Best Workout Headphones for iPhone and Apple Watch in 2018

Why the Jaybird X3 headphones are the best

The best wireless workout headphones you can buy.

These days, there are headphones for just about every activity, and working out is no exception. Bluetooth-connected workout headphones have come a long way from the days of 3-hour play time and lengthy charging — today, you can find a number of good options with sweat-proofing, 6+ hours of battery life, a customizable fit, and slim profiles.

When considering workout headphones, we eliminated any headphones that weren’t rated for sweat- and water-resistance — sorry, AirPods and Beats X. If you use any pair of headphones often enough, they will fail; add sweat or water to the equation, and that danger is amplified.

Even “sweat-proof” headphones aren’t sweat-proof forever: The special nano-coating that keeps most sport and workout headphones from breaking after a hard gym session will wear down over time; it’s why you’ll often see reviews of sport headphones with complaints about non-functioning headphones after a certain period of time.

Of the headphones we’ve tested, Jaybird’s X-series has repeatedly withstood heavy sweat sessions more reliably than its competition; I’ve worn them under a roller derby helmet for multi-hour practices, at the gym while lifting weights and running, and even on the beach (though not in the water itself).

The X3 took me longer than other headphones of its type to fit correctly, in part owing to the multiple wingtip and earbud types you can attach, but once I found the right fit, they’ve stayed securely in my ears without issue, whether I was skating, jumping, running, or lifting. The cord can be worn either around the back of the ears or below, depending on your fit and preference; I’ve tried both, and slightly prefer the latter, but your choices may vary.

I also appreciate the X3’s 8-hour battery life, which I’ve received fairly consistently when using the product. Wireless headphone battery life can vary immensely from box specs to actual daily use, but Jaybird’s measurements continue to be near-perfect in that regard. While I wish we’d see an X-series model that had closer to 10 or 12 hours of battery life for distance runners and hikers, I appreciate the size of the X3, as to achieve that size, Apple’s PowerBeats line had to include larger-than-average earbuds (and the weight that goes along with that).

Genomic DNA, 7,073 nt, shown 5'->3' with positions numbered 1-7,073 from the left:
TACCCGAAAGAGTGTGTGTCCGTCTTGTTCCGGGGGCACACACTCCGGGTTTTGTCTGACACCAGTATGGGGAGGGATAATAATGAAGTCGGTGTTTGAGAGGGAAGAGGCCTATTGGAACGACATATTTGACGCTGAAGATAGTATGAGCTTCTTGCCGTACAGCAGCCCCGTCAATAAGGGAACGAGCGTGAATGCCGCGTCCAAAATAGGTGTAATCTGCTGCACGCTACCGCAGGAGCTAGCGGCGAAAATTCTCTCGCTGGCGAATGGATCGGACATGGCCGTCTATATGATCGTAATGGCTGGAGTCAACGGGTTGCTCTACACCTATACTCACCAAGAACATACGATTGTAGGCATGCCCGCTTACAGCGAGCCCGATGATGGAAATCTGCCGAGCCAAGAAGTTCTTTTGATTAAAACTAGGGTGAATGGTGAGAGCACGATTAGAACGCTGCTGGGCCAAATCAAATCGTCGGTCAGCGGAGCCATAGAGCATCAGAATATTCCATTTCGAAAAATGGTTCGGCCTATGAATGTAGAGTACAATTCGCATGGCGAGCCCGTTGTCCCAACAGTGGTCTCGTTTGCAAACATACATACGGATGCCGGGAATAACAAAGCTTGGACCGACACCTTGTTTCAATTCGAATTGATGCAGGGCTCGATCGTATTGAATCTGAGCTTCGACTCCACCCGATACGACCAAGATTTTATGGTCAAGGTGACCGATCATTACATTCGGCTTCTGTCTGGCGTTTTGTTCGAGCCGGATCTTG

As part of the X3’s slim profile, you do have to use a custom contact-based charger to USB cord, which means remembering the cord (or having to replace it if you leave it behind) when you’re traveling. It’s a minor pain in the grand scheme of technology charging, but if you’re often on the road, you may want a set of headphones that takes a standard micro-USB charger.

The X3 will fail eventually, as its competition has — but that’s a fact of life where workout headphones are concerned. If there’s one hesitation I have when recommending the X3 over something like our budget pick, it would be Jaybird’s warranty team: While X3 models would appear to fail less often than their competition, Jaybird support can be slow to deal with repairs or replacements; though Jaybird offers a one-year warranty covering devices that “fail because of perspiration,” I’ve heard multiple stories from users who had lengthy wait times trying to get Jaybird to replace their headphones.

That said, Jaybird will replace headphones that fail from sweat within a year — competing products like Apple’s PowerBeats 3 have no such guarantee. The process just might take longer than you’d like.

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